He came to America for graduate school, and earlier this year, he earned his doctoral degree in statistics from the University of Michigan. Narisetty won several prestigious awards during his time as a graduate student in Ann Arbor, including a Rackham Pre-doctoral Fellowship and an Excellence in Teaching Award. He was also influenced by his advisors, Xuming He and Vijay Nair, both professors of statistics at Michigan. Xuming had previously served as a professor at Illinois for 18 years.

While in Ann Arbor, Narisetty led the non-profit organization AID India to try to improve societal and economic problems that he witnessed while he was growing up.

Narisetty’s areas of academic interest include Bayesian methodology and computation, data depth, high dimensional data analysis, large-scale computer models, and quantile-based inference. He’s also interested in interdisciplinary research in atmospheric science, genetics, and public health.

“I chose to be part of U of I in spite of many other offers because of the exceptionally strong academic and research environment across disciplines, including statistics as well as all the sciences and engineering, which is essential to be a complete statistician,” Narisetty said.  “As a faculty here, I look forward to working on statistical problems as much as collaborating with researchers from other fields and interactions with students.”

A leading clinical psychologist

Benjamin Hankin joined the Department of Psychology this fall having already earned wide respect as a leading psychologist. He is the Fred and Ruby Kanfer Endowed Professor of Clinical Psychology.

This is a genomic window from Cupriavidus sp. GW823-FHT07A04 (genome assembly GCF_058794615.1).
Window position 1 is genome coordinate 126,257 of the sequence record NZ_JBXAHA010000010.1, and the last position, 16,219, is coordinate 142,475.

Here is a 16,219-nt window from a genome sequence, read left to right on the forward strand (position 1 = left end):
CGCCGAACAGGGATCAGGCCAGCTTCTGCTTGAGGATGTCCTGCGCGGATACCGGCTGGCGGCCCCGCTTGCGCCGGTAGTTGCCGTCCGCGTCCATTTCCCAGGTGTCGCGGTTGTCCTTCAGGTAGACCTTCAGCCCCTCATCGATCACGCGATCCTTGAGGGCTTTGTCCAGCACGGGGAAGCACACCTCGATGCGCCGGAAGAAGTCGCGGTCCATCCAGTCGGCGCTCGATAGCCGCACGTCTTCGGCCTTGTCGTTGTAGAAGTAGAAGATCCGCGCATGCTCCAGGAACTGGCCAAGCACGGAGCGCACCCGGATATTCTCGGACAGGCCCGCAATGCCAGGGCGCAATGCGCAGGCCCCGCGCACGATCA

Hankin, who worked previously at the University of Denver, earned his doctoral degree at the University of Wisconsin in 2001. He has since published over 140 papers and co-edited two books, with his research continuously funded by the National Institutes of Health, National Science Foundation, and private foundations.

Hankin is interested in understanding depression, especially in children and adolescents. His work has advanced knowledge in three fundamental areas: 1) accurate and appropriate description, structure and classification of depression and co-occurring disorders, 2) etiological vulnerabilities and mechanisms underlying the development of depression and the specificity of these risks for prediction of depression versus co-occurring disorders, and 3) the emergence of sex differences in depression and explanations for why more girls are depressed than boys.

Hankin has received numerous awards, including American Psychological Association’s Distinguished Scientific Award for Early Career Contribution to Psychopathology, the President’s New Researcher Award from the Association for the Advancement of Behavior Therapy, and Distinguished Undergraduate Research Mentor Award at the University of South Carolina.

He is excited about making Urbana-Champaign a new home for his family. He added that the Department of Psychology at Illinois is internationally renowned.

“There are excellent scholars in different areas that can provide a rich opportunity for collaboration and growth,” he said. “Also, there are many other outstanding units and departments across the campus that provide unique, wonderful collaborations that can lead to exciting new research grants and advances.”

Crossing the world for Latin American studies

How does a native of Germany become a leading scholar in Latin American history? As told by Claudia Brosseder, a new assistant professor in the Department of History, it’s a long story, with a happy new chapter having started late last fall.